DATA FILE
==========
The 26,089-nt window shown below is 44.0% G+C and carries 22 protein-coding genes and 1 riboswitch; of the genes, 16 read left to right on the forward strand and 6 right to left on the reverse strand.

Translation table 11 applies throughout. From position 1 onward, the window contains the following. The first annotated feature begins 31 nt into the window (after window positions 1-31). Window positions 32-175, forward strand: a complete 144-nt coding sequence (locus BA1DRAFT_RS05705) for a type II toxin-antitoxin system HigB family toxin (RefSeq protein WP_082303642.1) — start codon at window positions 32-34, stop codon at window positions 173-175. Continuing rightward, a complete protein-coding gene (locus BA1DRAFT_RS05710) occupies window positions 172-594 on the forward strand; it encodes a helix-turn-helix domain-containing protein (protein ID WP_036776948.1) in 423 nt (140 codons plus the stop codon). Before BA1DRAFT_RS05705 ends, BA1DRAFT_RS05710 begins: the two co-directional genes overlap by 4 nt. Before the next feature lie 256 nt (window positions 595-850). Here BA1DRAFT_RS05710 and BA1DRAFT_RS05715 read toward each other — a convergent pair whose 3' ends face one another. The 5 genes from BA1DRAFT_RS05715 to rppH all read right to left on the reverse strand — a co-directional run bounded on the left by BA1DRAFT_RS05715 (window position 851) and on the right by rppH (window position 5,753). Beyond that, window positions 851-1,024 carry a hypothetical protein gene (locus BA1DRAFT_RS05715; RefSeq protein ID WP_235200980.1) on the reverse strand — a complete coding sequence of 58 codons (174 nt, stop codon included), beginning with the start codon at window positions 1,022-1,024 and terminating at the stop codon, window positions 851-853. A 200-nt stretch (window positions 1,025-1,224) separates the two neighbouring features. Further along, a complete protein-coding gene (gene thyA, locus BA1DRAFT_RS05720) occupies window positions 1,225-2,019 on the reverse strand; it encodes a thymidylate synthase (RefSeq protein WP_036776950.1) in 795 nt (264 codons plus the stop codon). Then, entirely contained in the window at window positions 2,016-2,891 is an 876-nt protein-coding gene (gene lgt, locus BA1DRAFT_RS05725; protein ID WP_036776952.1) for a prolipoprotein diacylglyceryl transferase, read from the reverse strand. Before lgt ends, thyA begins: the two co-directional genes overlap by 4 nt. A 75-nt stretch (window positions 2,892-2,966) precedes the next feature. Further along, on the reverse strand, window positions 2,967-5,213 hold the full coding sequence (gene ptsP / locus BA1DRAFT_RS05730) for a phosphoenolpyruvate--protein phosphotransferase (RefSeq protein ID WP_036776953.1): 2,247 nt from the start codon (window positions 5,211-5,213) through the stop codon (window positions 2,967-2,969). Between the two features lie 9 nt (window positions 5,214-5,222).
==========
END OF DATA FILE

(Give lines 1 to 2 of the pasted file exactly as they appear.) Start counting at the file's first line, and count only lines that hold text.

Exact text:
The 26,089-nt window shown below is 44.0% G+C and carries 22 protein-coding genes and 1 riboswitch; of the genes, 16 read left to right on the forward strand and 6 right to left on the reverse strand.

Translation table 11 applies throughout. From position 1 onward, the window contains the following. The first annotated feature begins 31 nt into the window (after window positions 1-31). Window positions 32-175, forward strand: a complete 144-nt coding sequence (locus BA1DRAFT_RS05705) for a type II toxin-antitoxin system HigB family toxin (RefSeq protein WP_082303642.1) — start codon at window positions 32-34, stop codon at window positions 173-175. Continuing rightward, a complete protein-coding gene (locus BA1DRAFT_RS05710) occupies window positions 172-594 on the forward strand; it encodes a helix-turn-helix domain-containing protein (protein ID WP_036776948.1) in 423 nt (140 codons plus the stop codon). Before BA1DRAFT_RS05705 ends, BA1DRAFT_RS05710 begins: the two co-directional genes overlap by 4 nt. Before the next feature lie 256 nt (window positions 595-850). Here BA1DRAFT_RS05710 and BA1DRAFT_RS05715 read toward each other — a convergent pair whose 3' ends face one another. The 5 genes from BA1DRAFT_RS05715 to rppH all read right to left on the reverse strand — a co-directional run bounded on the left by BA1DRAFT_RS05715 (window position 851) and on the right by rppH (window position 5,753). Beyond that, window positions 851-1,024 carry a hypothetical protein gene (locus BA1DRAFT_RS05715; RefSeq protein ID WP_235200980.1) on the reverse strand — a complete coding sequence of 58 codons (174 nt, stop codon included), beginning with the start codon at window positions 1,022-1,024 and terminating at the stop codon, window positions 851-853. A 200-nt stretch (window positions 1,025-1,224) separates the two neighbouring features. Further along, a complete protein-coding gene (gene thyA, locus BA1DRAFT_RS05720) occupies window positions 1,225-2,019 on the reverse strand; it encodes a thymidylate synthase (RefSeq protein WP_036776950.1) in 795 nt (264 codons plus the stop codon). Then, entirely contained in the window at window positions 2,016-2,891 is an 876-nt protein-coding gene (gene lgt, locus BA1DRAFT_RS05725; protein ID WP_036776952.1) for a prolipoprotein diacylglyceryl transferase, read from the reverse strand. Before lgt ends, thyA begins: the two co-directional genes overlap by 4 nt. A 75-nt stretch (window positions 2,892-2,966) precedes the next feature. Further along, on the reverse strand, window positions 2,967-5,213 hold the full coding sequence (gene ptsP / locus BA1DRAFT_RS05730) for a phosphoenolpyruvate--protein phosphotransferase (RefSeq protein ID WP_036776953.1): 2,247 nt from the start codon (window positions 5,211-5,213) through the stop codon (window positions 2,967-2,969). Between the two features lie 9 nt (window positions 5,214-5,222).